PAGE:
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  • Writer's pictureJerry Della Femina


Covid killed all summer weddings last year and I will bet a number of couples, who were hopelessly in love, spent a full year in quarantine together (which is the equivalent of being married 12 years in non-quarantine times).

A full year – that’s 525,600 long minutes. 525,600 minutes together. YUCK!

It’s the little thing that destroy a relationship. It’s always the little things.

He hated that she spent four hours a day in their tiny bathroom, primping to go nowhere since they were prisoners in their little room.

She couldn’t believe he refused to cut his toenails, which were ripping the sheets on their bed.

It’s the little things.

So after a couple months of togetherness, they couldn’t stand the sight of each other for another minute, so they broke up, thereby avoiding paying some greedy divorce lawyer a lot of money a few unhappily married years from now.

They will forever be known as the Covid “Double Survivors.”

But there are still plenty of people still in love who put off their wedding until this year and now they’re joined by this year’s crop of hopelessly-in-love people who are planning a mask-free wedding in the summer of 2021.

Their love and their plans, which include our attendance at their weddings, is a terrifying thought.

I publish this column every year as a public service to make sure your friends and relatives will think twice before they send you an invitation that will screw you out of a precious summer weekend.

Every year I start by asking this question:

Why do they do it?

Why do our friends and relatives destroy the summer for us? Why can’t they get married in February? Why do they choose the middle of summer to have birthdays, anniversaries, Bar Mitzvahs and family, college, high school and even nursery school reunions?

That’s not all. Frankly, some of them are thoughtless enough to die on a Friday in June, July or August, and there goes another summer weekend.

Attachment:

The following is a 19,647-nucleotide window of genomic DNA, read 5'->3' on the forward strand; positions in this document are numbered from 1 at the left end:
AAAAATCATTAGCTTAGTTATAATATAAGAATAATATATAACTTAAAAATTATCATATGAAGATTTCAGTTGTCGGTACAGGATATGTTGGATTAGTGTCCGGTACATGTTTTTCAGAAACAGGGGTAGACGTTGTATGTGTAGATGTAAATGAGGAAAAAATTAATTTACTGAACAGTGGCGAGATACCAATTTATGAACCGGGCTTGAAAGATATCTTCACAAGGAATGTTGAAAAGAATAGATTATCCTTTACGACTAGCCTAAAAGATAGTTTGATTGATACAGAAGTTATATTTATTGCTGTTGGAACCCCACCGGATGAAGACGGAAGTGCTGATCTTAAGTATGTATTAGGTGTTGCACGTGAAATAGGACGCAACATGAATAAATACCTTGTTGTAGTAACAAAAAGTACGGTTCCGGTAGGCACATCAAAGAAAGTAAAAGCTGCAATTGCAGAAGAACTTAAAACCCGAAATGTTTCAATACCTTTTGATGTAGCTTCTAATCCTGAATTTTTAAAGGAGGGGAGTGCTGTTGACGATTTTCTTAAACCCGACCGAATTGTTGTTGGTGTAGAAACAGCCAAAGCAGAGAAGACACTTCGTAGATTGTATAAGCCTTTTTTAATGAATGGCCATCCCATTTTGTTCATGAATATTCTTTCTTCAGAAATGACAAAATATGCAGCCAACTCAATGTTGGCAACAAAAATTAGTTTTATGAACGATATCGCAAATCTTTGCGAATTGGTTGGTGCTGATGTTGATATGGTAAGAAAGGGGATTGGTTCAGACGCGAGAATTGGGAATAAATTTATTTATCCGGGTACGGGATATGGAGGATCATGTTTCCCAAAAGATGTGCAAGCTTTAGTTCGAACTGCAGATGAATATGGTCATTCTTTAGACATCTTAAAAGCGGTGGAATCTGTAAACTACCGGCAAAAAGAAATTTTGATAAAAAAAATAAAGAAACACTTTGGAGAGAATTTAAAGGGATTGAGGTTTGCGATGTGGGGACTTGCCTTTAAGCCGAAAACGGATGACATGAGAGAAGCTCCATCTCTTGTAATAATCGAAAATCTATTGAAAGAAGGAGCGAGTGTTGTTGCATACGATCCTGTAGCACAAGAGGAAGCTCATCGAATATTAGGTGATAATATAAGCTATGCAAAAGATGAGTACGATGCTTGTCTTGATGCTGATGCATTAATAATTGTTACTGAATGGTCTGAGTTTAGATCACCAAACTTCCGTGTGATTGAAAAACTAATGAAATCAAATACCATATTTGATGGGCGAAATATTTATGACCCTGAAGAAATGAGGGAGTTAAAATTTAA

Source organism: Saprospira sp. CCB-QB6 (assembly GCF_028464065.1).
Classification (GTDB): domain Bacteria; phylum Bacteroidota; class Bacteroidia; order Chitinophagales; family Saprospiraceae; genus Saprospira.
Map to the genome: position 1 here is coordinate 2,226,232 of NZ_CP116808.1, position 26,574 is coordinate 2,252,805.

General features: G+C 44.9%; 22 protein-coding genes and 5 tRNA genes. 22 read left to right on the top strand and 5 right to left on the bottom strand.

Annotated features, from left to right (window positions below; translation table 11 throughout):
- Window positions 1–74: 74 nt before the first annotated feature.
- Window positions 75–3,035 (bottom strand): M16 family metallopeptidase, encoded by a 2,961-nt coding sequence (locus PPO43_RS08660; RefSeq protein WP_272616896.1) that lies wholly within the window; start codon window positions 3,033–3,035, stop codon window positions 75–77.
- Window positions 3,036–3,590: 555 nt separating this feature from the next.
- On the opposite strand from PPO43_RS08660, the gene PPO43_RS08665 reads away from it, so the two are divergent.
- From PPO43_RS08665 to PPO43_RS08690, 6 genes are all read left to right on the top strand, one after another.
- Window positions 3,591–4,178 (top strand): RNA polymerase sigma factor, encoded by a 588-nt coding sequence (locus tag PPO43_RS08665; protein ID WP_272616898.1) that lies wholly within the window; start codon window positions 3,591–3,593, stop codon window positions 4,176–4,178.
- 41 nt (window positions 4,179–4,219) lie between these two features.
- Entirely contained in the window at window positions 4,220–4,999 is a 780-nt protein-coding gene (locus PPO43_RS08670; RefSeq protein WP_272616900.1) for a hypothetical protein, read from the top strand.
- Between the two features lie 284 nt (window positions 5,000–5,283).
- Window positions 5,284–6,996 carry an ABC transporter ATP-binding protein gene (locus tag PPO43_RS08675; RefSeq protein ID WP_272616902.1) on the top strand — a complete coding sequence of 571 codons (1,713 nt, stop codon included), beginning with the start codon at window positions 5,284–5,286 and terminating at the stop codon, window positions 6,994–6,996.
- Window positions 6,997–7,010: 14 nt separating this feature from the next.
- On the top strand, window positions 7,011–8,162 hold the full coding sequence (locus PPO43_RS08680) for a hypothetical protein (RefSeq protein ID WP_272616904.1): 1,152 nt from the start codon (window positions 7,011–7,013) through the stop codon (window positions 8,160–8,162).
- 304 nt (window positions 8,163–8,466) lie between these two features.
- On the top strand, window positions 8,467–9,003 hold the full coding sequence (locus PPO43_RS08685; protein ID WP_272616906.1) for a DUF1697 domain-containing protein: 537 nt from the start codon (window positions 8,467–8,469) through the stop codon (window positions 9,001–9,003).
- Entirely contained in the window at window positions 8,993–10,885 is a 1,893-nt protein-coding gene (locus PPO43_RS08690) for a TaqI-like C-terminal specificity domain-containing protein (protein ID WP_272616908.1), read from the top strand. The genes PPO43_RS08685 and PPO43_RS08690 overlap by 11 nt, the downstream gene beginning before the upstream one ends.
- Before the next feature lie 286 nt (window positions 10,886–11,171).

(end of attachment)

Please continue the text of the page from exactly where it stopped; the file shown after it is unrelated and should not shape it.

I promise that if it’s possible, when it’s time for me to go, I will go on life support until some rainy Friday morning in January so that my mourners can bury me early in the morning and still enjoy a three-day weekend. That’s the kind of generous guy I am.

Now I know you’re wondering what I’m ranting about, since you’re on top of the world because Covid is gone and it looks like another endless summer ahead. Let’s just see how endless it really is.

To begin with, everybody will soon be going to work in a real office or store or business. Forget your pajamas days and your wearing ugly dirty sweat pants day in and day out until the people around you threaten to make a complaint to the Department of Health.

Go back to work.

If you plan to work Monday to Friday, like me, that leaves you with around 12 summer Saturdays and Sundays, plus three long holiday weekends. So from the minute you’re reading this, summer weekends are a total of about 33 days.

Now you know that at least 9 or 10 of these days will be cold, rainy days where – no matter how hard you try to avoid it – you’ll end up arguing with your spouse. All a man has to say is, “No, I don’t think it’s romantic to freeze my behind off walking in the rain on the beach. Why don’t we stay in bed and fool around?” and that’s when the pouting starts. So write off 10 miserable days to weather and you’re left with 23 weekend days.

Sound like a lot?